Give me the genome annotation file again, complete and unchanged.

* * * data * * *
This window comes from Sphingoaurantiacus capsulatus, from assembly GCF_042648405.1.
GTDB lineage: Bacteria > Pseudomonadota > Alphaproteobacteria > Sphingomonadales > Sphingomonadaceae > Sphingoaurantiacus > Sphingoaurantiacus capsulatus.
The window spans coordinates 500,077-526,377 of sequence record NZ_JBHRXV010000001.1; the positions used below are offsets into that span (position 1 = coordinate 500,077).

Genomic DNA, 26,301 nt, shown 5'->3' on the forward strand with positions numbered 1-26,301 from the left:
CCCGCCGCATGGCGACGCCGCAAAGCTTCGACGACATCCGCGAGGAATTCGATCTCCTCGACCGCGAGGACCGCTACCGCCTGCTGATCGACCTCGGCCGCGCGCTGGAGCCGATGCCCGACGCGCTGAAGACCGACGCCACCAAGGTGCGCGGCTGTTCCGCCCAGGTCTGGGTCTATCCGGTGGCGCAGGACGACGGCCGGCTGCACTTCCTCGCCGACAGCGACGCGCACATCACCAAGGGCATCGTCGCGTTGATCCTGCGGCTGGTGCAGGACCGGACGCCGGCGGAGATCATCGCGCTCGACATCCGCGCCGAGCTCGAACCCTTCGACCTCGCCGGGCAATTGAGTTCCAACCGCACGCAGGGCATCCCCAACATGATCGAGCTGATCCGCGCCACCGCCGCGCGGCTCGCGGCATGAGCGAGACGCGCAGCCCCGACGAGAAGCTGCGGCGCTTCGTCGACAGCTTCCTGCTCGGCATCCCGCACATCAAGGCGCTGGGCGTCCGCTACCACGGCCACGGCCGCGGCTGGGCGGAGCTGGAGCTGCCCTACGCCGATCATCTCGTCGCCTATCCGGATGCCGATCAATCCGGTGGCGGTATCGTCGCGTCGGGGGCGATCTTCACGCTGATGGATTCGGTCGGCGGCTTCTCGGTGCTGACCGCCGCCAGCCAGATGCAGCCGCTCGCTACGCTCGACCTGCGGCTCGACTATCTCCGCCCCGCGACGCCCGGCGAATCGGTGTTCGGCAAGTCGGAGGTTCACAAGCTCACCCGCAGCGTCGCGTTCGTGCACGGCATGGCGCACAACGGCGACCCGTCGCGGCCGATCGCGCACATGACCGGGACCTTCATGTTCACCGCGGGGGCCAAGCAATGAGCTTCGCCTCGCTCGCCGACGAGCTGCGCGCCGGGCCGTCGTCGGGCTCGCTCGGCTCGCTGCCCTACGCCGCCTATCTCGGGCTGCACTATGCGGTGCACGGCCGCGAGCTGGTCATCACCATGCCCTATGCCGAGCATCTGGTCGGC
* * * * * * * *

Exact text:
This window comes from Sphingoaurantiacus capsulatus, from assembly GCF_042648405.1.
GTDB lineage: Bacteria > Pseudomonadota > Alphaproteobacteria > Sphingomonadales > Sphingomonadaceae > Sphingoaurantiacus > Sphingoaurantiacus capsulatus.
The window spans coordinates 500,077-526,377 of sequence record NZ_JBHRXV010000001.1; the positions used below are offsets into that span (position 1 = coordinate 500,077).

Genomic DNA, 26,301 nt, shown 5'->3' on the forward strand with positions numbered 1-26,301 from the left:
CCCGCCGCATGGCGACGCCGCAAAGCTTCGACGACATCCGCGAGGAATTCGATCTCCTCGACCGCGAGGACCGCTACCGCCTGCTGATCGACCTCGGCCGCGCGCTGGAGCCGATGCCCGACGCGCTGAAGACCGACGCCACCAAGGTGCGCGGCTGTTCCGCCCAGGTCTGGGTCTATCCGGTGGCGCAGGACGACGGCCGGCTGCACTTCCTCGCCGACAGCGACGCGCACATCACCAAGGGCATCGTCGCGTTGATCCTGCGGCTGGTGCAGGACCGGACGCCGGCGGAGATCATCGCGCTCGACATCCGCGCCGAGCTCGAACCCTTCGACCTCGCCGGGCAATTGAGTTCCAACCGCACGCAGGGCATCCCCAACATGATCGAGCTGATCCGCGCCACCGCCGCGCGGCTCGCGGCATGAGCGAGACGCGCAGCCCCGACGAGAAGCTGCGGCGCTTCGTCGACAGCTTCCTGCTCGGCATCCCGCACATCAAGGCGCTGGGCGTCCGCTACCACGGCCACGGCCGCGGCTGGGCGGAGCTGGAGCTGCCCTACGCCGATCATCTCGTCGCCTATCCGGATGCCGATCAATCCGGTGGCGGTATCGTCGCGTCGGGGGCGATCTTCACGCTGATGGATTCGGTCGGCGGCTTCTCGGTGCTGACCGCCGCCAGCCAGATGCAGCCGCTCGCTACGCTCGACCTGCGGCTCGACTATCTCCGCCCCGCGACGCCCGGCGAATCGGTGTTCGGCAAGTCGGAGGTTCACAAGCTCACCCGCAGCGTCGCGTTCGTGCACGGCATGGCGCACAACGGCGACCCGTCGCGGCCGATCGCGCACATGACCGGGACCTTCATGTTCACCGCGGGGGCCAAGCAATGAGCTTCGCCTCGCTCGCCGACGAGCTGCGCGCCGGGCCGTCGTCGGGCTCGCTCGGCTCGCTGCCCTACGCCGCCTATCTCGGGCTGCACTATGCGGTGCACGGCCGCGAGCTGGTCATCACCATGCCCTATGCCGAGCATCTGGTCGGC